“I called the Child Protection Department and instead of asking to discuss yet another case, I told them that I wanted to be their case”
Hello! My name is I. For the past 14 years, my life has been part of the system, the social system.
In 2008, I joined the ranks of people working for deinstitutionalisation and finding alternatives to homes for children deprived of parental care.
It all started like a dream. I went for an interview and was approved to join the Regional Foster Care Team. After much training and mentoring, I began to do background checks, assess, train and support foster parents. It wasn’t long before I started placing children in foster families. I was trying to prepare them for their leap into the unknown. I was trying to support them as they faced their new reality. I was trying to do something about their lost identity. I supported the process of transition of children from one place to another, thinking that it was better for them.
I must admit that at times it went just fine, and at others the efforts, mine and those of the team I was in, were in vain.
Don’t get me wrong, I believe in the need for deinstitutionalisation. I am convinced that children should not stay in institutions. I am sure that there is nothing better for a child than to grown up in an environment that is close to a family. I am aware that if the child cannot be with the birth parents, it’s much better to live in a foster family or with adoptive parents.
Still, I can assure you that when more than 14 years ago we started moving children from institutions and placing them in families, we weren’t ready for all the obstacles we’d have to face. We had to fight many battles with directors of institutions. We had to face the prejudices of certain parts of society. We struggled to come to terms with the scepticism of some social workers. We were trying to “set up” the right foster families and to place the child who would feel best in them.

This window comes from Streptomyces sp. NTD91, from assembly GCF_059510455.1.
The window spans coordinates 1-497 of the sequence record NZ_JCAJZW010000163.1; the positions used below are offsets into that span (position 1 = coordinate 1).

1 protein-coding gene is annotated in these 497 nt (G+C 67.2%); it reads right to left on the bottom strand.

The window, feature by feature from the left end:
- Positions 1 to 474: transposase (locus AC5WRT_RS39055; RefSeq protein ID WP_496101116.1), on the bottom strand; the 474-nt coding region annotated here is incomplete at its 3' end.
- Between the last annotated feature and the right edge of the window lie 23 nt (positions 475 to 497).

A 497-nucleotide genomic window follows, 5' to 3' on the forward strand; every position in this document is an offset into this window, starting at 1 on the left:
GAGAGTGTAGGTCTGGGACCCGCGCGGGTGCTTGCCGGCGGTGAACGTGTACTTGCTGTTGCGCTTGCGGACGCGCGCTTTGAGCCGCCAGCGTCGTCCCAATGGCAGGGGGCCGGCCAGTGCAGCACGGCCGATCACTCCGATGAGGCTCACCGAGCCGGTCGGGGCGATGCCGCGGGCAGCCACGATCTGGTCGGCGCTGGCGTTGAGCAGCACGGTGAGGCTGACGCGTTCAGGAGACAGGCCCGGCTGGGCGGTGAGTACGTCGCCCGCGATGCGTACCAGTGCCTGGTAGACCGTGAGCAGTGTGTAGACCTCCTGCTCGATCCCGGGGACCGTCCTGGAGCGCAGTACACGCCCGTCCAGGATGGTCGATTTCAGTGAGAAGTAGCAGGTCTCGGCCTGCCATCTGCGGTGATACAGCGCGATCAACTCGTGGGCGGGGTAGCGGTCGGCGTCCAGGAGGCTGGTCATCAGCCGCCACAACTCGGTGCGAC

Today, 14 years later, I can still remember names, faces, stories of children who were part of the institutional system and were moved into the foster care system.
Some times we were successful, at others we failed. I think that the system wasn’t prepared for all extra issues and details that arose from deinstitutionalisation. We worked piecemeal. It was hard to find someone to give adequate support to the birth family, and so children were doomed to long wonderings from one foster family to another or to adoptions far away from their family and country.
It was around this time that I joined the Regional Adoption Council. I started working on a training programme for prospective adopters. I talked to my colleagues who worked with prospective adopters and adoptive parents.
Now I knew what it was like being in the shoes of the foster parent, the foster child, the prospective adopter, and the professional working with them. Or so I thought.
Hello, my name is I. Two years ago, my family and I adopted a wonderful child, a girl who will soon be four years old.
For many years, I was on one side of the system, but I’ve known from a very young age that one day I’d be as I am now – an adoptive parent. My desire to help and my ability to step in other people’s shoes had been preparing me in recent years, until the moment would come when my whole family is mature enough to make the first step towards the social system. I knew that one day I’d be either a foster parent or an adoptive parent. The signs were very clear!